Readership: There are a lot of readers on Wattpad. Some books get millions of views compared to Fictionpress’s thousands. Also, it is much more current, being the choice of readers over other book sharing websites. If you want to promote your work, this is definitely the place to do it. It takes a lot more work to get readers than Fictionpress, but it seems as if the work is well worth it.
Success Stories: There are several successful writers who started on Wattpad, and because of their gained following they were able to get published. Caitlyn Duffy, Kirsty Moseley, and Natasha Preston are some of these authors, to name a few. So Wattpad seems to have more potential to becoming a published author.
Comments: One thing I love about Wattpad is the ability to leave comments on a specific line of the story. It’s great because if you notice a problem or a line you love, you can let the author know right away. It also may have the possibility of having the chapters get jumbled with lots of comments, but I personally love that you don’t have just tons of comments at the end which point to one line in the chapter that you then have to go back and find.
Horrible Search System: When I first joined the website, I remembering having an easier time navigating the site. However, now it is really hard to find new stories and limit your searches by preference.
If there’s a new story that was updated this morning, I would have no idea that it existed. I have no knowledge of the algorithm the website uses for what pops up at the top of search results, but it makes no sense to me. So if, as a reader, you are trying to narrow your search, you’re out of luck. This point is highly frustrating to me.
Community: There is pretty much no community outside the comments. There are things called clubs, but to me they come across as weird Reddit posts that are completely random and have nothing to do with writing.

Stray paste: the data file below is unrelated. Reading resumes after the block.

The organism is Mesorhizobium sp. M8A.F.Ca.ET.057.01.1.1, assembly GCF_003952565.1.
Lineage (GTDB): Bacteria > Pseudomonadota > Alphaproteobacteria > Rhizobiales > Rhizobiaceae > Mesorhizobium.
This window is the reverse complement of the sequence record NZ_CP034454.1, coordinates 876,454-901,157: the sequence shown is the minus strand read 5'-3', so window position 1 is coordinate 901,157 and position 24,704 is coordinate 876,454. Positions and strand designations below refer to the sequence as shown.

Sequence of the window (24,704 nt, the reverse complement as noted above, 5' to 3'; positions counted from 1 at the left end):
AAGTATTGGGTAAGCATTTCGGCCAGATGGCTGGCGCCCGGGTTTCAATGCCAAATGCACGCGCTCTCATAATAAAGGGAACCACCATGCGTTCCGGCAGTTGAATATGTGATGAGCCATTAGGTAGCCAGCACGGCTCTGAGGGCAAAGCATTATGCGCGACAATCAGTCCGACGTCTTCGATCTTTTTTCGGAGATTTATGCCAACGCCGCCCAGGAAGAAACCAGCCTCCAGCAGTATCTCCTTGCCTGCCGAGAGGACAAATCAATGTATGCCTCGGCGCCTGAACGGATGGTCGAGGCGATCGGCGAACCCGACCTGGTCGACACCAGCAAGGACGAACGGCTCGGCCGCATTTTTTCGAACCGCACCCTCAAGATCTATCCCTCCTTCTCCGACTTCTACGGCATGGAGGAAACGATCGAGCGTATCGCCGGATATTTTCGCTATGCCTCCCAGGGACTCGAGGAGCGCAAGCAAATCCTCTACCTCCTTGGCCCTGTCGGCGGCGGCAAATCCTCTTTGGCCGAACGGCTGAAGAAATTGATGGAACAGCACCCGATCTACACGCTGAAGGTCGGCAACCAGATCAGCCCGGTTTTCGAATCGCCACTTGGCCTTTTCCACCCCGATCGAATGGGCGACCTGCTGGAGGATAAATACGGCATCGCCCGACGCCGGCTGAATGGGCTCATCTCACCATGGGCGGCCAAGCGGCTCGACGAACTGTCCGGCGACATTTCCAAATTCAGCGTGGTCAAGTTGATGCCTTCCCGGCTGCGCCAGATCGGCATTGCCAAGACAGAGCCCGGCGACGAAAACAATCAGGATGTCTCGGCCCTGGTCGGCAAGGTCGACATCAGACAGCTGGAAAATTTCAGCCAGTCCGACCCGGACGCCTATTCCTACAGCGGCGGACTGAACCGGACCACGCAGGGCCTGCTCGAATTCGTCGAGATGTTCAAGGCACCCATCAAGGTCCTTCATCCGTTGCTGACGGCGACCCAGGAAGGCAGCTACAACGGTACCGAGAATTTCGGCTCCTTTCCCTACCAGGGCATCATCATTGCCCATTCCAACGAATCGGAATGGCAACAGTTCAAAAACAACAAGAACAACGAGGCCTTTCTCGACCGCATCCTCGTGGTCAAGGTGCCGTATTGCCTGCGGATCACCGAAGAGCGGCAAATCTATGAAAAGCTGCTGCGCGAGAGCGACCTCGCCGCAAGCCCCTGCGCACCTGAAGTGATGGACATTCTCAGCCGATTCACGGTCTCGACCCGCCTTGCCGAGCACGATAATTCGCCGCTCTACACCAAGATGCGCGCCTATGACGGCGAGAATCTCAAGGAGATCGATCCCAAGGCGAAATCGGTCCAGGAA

Limited Genre: The demographics on both these websites are quite young (from early teens to early twenties), so it would make sense that the most-read genres are YA. This is the case to a certain extent with Fictionpress. But so many of the books on Wattpad that get popular come across as worse than 50 Shades of Grey (and that’s saying something). They are all sappy, shallow, and usually include a hot guy and awkward girl.
While I don’t mind these types of books per say, I would prefer if the website was less limited by its content. This is not a criticism on the website’s moderators at all, just a reality that disappointed me when I first joined.
If you do write YA, this website is possibly a good choice. If you try to write anything else (historical, mystery, more adult), don’t bother with this website.
Weird Fanfics: On Fictionpress (unlike its sister website Fanfiction, which I am also a part of), everything is an original work. However, on Wattpad there are a lot of fan fictions scattered between the original works, making for some weird stories to come across.
Personally, if I wanted to browse through fanfics, I would can to Fanfiction. I would not spend hours shifting through horrible fanfics to find a good original work like I have on Wattpad. There are also published stories (like classics or translations of Chinese books) posting there as well.
All of this just seems a bit weird to me.
Wattpad vs. Fictionpress
In the end, I think the functions of these websites are very different. Fictionpress has been more about improving your writing through helping others and getting advice in return. Whereas with Wattpad, it seems to be more about promoting your writing.
Personally, I will always prefer Fictionpress for its format and functions. Wattpad is great if you write a couple genres (like romance and YA fantasy), and honestly I’ve never read any book published from Wattpad because they look horrible (no offense to anyone published there).
I have read some good books on both sights, and had good and bad experiences on both, but, if I’m being honest, I don’t think either aided me in becoming a better writer or promoting my work. If these are either of your hopes, then I wouldn’t bother joining.
If you want help improve your writing, join a writing club (online or in person). If you want to promote your work, get out there (go to writing conferences, start a blog).
Because, in my opinion, neither website really gives much back. I have spent hours (years, in fact) helping other writers with little in return. I improved as a writer more in the first month I was part of a writing club than I did in the years of being part of both websites. As you can guess, I am not really active on either of these websites, though I do read the occasional book on the sites.
Sorry for the long post, but I just had a lot of thoughts about this topic.
What are your views of both websites? Have you used one, or both? Have you considered joining them and decided against it? If so, what stopped you? I’m curious what your views are on this topic. Let me know down in the comments, follow my blog for more madness, and, as always,
Best wishes in your life full of adventure,